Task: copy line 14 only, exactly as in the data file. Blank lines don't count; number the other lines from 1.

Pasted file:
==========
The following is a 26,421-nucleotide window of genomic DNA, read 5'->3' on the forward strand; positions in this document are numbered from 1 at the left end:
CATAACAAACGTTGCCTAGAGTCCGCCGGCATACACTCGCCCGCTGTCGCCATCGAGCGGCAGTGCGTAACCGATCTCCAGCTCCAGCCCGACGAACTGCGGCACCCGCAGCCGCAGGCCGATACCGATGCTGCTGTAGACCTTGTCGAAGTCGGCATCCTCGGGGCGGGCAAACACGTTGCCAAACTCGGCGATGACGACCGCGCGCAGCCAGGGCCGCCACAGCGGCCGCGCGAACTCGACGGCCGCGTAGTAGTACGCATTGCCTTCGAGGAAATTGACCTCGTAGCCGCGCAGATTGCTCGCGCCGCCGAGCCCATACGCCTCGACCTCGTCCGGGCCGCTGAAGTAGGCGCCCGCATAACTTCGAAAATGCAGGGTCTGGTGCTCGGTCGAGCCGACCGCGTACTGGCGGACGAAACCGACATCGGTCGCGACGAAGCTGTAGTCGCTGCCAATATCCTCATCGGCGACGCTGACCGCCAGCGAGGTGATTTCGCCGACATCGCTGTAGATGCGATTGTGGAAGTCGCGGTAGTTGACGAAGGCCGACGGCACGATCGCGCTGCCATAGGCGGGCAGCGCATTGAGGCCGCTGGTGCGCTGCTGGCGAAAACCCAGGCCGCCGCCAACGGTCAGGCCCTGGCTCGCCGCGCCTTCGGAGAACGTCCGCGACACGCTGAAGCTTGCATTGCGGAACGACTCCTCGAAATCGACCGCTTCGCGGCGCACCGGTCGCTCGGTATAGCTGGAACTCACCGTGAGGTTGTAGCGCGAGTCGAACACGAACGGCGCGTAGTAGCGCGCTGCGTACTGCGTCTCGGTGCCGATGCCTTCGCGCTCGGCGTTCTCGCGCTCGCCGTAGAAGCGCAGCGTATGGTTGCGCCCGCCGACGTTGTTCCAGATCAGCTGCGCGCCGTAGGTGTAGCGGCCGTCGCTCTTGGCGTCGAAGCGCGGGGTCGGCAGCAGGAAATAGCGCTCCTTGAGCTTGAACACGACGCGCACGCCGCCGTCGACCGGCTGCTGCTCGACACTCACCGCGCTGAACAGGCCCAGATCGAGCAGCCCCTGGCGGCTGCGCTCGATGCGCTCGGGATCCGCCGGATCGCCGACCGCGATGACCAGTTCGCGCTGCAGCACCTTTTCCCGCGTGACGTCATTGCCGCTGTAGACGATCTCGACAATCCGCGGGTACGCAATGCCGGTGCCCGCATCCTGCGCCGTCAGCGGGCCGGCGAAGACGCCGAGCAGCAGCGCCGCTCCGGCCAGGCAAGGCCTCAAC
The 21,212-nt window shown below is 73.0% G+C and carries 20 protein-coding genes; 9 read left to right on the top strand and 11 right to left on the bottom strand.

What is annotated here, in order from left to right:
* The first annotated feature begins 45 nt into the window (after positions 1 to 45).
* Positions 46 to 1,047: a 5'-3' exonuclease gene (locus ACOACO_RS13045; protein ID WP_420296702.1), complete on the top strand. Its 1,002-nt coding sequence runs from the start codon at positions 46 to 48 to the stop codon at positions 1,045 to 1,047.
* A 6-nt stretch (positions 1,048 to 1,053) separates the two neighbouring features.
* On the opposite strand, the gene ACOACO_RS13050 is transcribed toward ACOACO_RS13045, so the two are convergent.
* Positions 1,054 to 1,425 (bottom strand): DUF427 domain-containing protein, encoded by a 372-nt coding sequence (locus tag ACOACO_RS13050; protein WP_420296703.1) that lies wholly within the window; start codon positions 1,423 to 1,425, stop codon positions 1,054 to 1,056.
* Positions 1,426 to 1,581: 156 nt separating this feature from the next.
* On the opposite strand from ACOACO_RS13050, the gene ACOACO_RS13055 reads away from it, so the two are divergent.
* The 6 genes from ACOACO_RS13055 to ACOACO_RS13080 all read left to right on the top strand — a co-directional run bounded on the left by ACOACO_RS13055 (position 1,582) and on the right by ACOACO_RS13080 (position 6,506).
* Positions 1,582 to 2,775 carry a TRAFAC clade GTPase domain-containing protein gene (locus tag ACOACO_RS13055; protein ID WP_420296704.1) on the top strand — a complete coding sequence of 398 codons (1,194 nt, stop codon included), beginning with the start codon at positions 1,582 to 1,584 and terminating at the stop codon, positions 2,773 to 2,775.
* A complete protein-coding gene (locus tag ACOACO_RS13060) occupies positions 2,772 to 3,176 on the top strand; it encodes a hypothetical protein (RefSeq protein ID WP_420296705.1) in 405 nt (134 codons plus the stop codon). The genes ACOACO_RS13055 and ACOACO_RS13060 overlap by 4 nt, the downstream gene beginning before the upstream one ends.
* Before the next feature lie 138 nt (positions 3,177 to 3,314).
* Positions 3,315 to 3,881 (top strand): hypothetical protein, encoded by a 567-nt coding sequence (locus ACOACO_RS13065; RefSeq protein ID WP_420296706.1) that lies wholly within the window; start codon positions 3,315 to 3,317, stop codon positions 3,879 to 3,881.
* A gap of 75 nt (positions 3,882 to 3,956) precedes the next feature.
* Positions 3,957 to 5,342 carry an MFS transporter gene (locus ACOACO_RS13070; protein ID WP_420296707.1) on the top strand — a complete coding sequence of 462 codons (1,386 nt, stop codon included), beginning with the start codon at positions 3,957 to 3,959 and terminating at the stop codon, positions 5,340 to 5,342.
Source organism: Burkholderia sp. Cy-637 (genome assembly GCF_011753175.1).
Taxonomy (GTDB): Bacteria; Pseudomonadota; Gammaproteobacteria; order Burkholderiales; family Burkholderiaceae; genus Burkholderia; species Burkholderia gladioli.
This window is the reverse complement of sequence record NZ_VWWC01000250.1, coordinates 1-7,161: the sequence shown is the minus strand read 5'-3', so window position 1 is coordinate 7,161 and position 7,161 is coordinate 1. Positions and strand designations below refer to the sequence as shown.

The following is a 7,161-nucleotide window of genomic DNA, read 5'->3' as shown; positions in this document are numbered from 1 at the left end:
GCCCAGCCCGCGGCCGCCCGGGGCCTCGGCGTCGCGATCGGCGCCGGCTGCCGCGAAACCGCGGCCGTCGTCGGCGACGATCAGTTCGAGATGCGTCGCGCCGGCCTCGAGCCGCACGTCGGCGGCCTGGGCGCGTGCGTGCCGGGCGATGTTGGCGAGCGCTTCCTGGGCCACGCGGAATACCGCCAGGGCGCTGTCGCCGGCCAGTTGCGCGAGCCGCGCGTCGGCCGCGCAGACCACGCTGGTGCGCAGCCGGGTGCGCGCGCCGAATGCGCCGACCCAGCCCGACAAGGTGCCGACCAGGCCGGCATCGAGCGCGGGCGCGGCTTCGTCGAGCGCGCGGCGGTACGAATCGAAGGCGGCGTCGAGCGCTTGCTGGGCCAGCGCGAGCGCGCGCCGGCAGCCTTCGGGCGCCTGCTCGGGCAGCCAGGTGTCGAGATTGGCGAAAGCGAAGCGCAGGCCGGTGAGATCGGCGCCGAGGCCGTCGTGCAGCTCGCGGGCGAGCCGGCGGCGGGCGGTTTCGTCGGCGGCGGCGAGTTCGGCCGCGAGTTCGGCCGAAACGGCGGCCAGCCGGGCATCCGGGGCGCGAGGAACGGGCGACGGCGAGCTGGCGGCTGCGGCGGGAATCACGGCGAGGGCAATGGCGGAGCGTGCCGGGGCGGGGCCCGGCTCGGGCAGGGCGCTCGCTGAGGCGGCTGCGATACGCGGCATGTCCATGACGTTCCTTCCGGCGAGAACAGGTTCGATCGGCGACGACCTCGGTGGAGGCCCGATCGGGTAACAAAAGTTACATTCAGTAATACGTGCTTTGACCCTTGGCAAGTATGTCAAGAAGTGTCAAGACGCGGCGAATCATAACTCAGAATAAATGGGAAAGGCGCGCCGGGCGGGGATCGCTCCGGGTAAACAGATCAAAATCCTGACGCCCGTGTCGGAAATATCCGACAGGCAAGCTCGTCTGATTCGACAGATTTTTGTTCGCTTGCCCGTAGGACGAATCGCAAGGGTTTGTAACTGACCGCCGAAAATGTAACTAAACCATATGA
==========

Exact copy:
* A complete protein-coding gene (locus tag ACOACO_RS13060) occupies positions 2,772 to 3,176 on the top strand; it encodes a hypothetical protein (RefSeq protein ID WP_420296705.1) in 405 nt (134 codons plus the stop codon). The genes ACOACO_RS13055 and ACOACO_RS13060 overlap by 4 nt, the downstream gene beginning before the upstream one ends.